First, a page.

|Location||10047 E. AZ 92, Hereford, Arizona|
|Area||8 acres (3.2 ha)|
|NRHP Reference #||96000759|
|Added to NRHP||July 19, 1996|
Kinjockity Ranch, also known as Lanteen Ranch, is a Pueblo Revival style residence in Cochise County, Arizona, originally built in 1939-1940 for Rufus Riddlesbarger, a wealthy Chicago businessman. It is a notable example of Pueblo Revival style, executed in adobe with richly detailed interiors and hand-made hardware. The house was designed by Edward C. Morgan, an architect from Phoenix who specialized in what he called "the Mexican style." The interiors were decorated and embellished by illustrator and sculptor Raymond Phillips Sanderson, who had collaborated with Morgan on previous commissions.
The ranch is about 15 miles (24 km) southeast of Sierra Vista, Arizona, and originally comprised 618 acres (250 ha). Its primary structures are the main house, the guest house, and the foreman's house. The main and guest houses have a marked "handmade" appearance, while the foreman's house is of the same style, but with less attention to detail. Several outbuildings complete the ensemble. Additional structures, not included in the National Register boundaries, included an adobe entrance arch on the driveway, barn, an adobe-walled corral, a four-hole irrigated golf course, and a pump house. An airstrip, located about 2.5 miles (4.0 km) to the southeast, featured a hangar and another corral. The land is generally level grassland with occasional trees and a view of the Huachuca Mountains.
The main house is a rambling, mostly one-story structure with the main public rooms laid out in line, starting at the south end with service areas, the kitchen and the pantry. The dining room adjoins the kitchen, with a projecting round breakfast room on the east side, then an entry room with a fireplace and a living room with a fireplace. An office is located above the entry room, reached by an exterior stairway. A bedroom wing is appended to the north side of the living room, extending to the east with a guest bedroom and master bedroom and attendant bathrooms and closets, both with rounded projecting bays. The guest house features a "kiva room," circular in shape and resembling a Native American kiva, then an entry, a living room, a small kitchen and a bedroom and bath. The foreman's house is roughly square in arrangement, with living room, dining room, kitchen and three bedrooms, and porches on three sides. Exterior walls are rounded adobe with irregular parapets and projecting vigas.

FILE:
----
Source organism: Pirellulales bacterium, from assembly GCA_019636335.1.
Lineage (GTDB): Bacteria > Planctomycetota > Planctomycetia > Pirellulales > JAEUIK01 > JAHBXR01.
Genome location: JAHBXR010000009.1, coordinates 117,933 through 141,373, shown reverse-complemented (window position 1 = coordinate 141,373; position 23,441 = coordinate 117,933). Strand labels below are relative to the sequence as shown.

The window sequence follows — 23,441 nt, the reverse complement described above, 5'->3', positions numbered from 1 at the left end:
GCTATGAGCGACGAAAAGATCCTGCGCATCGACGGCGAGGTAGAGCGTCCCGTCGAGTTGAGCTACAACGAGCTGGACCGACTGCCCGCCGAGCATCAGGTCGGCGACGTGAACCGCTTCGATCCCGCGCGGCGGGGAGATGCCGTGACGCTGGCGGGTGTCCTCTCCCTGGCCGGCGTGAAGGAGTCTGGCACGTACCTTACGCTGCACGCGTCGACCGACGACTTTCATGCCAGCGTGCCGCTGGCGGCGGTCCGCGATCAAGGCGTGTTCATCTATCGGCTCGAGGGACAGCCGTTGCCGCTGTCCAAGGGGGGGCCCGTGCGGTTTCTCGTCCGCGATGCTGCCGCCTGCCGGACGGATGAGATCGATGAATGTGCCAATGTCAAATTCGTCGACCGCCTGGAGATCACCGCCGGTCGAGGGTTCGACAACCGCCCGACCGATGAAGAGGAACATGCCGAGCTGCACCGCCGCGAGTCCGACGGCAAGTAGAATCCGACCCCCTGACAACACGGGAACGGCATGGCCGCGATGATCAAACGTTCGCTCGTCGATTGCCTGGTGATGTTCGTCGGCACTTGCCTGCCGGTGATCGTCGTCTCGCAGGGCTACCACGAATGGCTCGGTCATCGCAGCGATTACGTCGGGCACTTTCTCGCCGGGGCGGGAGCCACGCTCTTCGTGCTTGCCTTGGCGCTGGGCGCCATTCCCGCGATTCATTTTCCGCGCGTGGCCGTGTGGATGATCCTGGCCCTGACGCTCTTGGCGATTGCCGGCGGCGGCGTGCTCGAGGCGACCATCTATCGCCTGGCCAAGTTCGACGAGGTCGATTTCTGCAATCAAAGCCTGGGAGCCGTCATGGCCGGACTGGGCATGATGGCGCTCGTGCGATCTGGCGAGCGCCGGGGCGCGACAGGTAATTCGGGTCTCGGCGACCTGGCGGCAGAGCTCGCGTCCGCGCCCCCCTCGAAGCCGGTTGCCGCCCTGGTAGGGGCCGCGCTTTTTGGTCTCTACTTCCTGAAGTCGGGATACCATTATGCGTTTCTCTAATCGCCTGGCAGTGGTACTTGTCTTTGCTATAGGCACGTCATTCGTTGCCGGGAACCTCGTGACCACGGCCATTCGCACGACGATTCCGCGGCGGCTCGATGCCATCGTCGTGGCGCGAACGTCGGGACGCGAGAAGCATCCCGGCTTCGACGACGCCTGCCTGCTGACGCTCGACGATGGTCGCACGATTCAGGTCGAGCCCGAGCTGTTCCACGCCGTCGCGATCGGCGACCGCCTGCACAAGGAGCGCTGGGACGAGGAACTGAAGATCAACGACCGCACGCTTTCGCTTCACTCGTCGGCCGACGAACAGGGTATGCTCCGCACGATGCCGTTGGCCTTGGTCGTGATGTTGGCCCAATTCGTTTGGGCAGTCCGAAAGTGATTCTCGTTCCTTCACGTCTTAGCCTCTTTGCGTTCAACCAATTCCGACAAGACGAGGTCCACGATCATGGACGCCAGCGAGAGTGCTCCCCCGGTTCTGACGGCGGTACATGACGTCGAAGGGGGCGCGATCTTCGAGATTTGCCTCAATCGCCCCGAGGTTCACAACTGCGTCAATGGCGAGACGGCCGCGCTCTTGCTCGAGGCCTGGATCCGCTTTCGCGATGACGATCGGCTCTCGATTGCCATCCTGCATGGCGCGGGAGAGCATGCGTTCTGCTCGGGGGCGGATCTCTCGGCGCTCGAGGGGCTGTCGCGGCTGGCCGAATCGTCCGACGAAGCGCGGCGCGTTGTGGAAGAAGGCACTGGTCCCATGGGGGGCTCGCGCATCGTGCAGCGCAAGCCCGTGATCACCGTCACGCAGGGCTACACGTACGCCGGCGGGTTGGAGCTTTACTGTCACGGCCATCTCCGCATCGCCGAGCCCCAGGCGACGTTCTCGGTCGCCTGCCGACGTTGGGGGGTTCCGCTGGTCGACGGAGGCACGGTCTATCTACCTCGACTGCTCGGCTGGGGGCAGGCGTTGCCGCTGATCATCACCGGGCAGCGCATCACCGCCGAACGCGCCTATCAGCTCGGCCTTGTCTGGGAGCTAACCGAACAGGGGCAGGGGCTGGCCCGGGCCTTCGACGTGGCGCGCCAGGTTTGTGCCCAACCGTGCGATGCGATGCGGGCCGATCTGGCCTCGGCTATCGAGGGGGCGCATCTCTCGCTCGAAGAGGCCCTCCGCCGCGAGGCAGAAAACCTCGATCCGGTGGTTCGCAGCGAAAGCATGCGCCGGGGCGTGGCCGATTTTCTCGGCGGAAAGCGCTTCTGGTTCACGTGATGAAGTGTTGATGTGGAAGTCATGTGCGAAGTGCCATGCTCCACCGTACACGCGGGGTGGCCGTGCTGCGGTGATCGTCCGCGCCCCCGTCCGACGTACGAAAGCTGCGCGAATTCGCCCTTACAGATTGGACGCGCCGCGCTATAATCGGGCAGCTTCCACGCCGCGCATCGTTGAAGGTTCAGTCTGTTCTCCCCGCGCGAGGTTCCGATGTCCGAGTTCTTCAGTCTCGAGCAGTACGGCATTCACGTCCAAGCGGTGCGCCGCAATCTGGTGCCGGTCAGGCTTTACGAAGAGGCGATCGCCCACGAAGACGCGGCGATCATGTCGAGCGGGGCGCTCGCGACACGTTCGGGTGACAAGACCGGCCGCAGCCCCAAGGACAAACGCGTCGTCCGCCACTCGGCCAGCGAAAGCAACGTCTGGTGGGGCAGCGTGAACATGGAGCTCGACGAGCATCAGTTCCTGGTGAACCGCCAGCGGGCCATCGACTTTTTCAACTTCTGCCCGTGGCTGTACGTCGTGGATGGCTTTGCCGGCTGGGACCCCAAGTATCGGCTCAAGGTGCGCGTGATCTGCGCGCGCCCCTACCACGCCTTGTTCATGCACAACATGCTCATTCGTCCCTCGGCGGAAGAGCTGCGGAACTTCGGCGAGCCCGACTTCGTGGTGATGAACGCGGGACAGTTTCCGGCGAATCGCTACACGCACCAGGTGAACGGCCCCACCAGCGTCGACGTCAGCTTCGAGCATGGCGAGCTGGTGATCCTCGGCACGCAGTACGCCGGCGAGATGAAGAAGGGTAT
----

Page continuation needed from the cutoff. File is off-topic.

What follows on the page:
Sanderson's artwork features motifs borrowed from Native American themes, with the strongest resemblance to Navajo art. Sanderson executed painted wall decorations, carved doors, tiles, light fixtures and door and cabinet hardware. The adapted style has been described as "pueblo Deco."
Rufus Riddlesbarger was a former airmail pilot who invented a contraceptive diaphragm device in the 1930s. His company, Lanteen Laboratories, was a success and Riddlesbarger acquired the land for his ranch in 1937 with some of the proceeds. Riddlesbarger had intended to make the Lanteen Ranch his primary home, but sold the property in 1947 to Margaret W. Herschede of Cincinnati, Ohio. Riddlesbarger moved to Tucson, where he ran into trouble in 1948 over a relationship with an underage house servant, eventually leaving the United States. Herschede and her husband used the ranch as a working cattle ranch and lived on the site. The ranch was sold in 1972, following the deaths of the Herschedes, for subdivision and development. Some lots were sold, but the houses were eventually sold without land to another company in 1985. In 1990 Evans and Olga Guidroz bought the buildings and 298 acres (121 ha) of land and resumed ranching. The ranch is presently known as Kinjockity Ranch.
- "National Register Information System". National Register of Historic Places. National Park Service. 2010-07-09.
- Pry, Mark E. (1996). "National Register of Historic Places Registration Form: Kinjockity Ranch". National Park Service. Retrieved 2 July 2013.
- Allen, Paul (April 7, 2003). "Inventors’ paradise". Tucson Citizen. Retrieved 2 July 2013.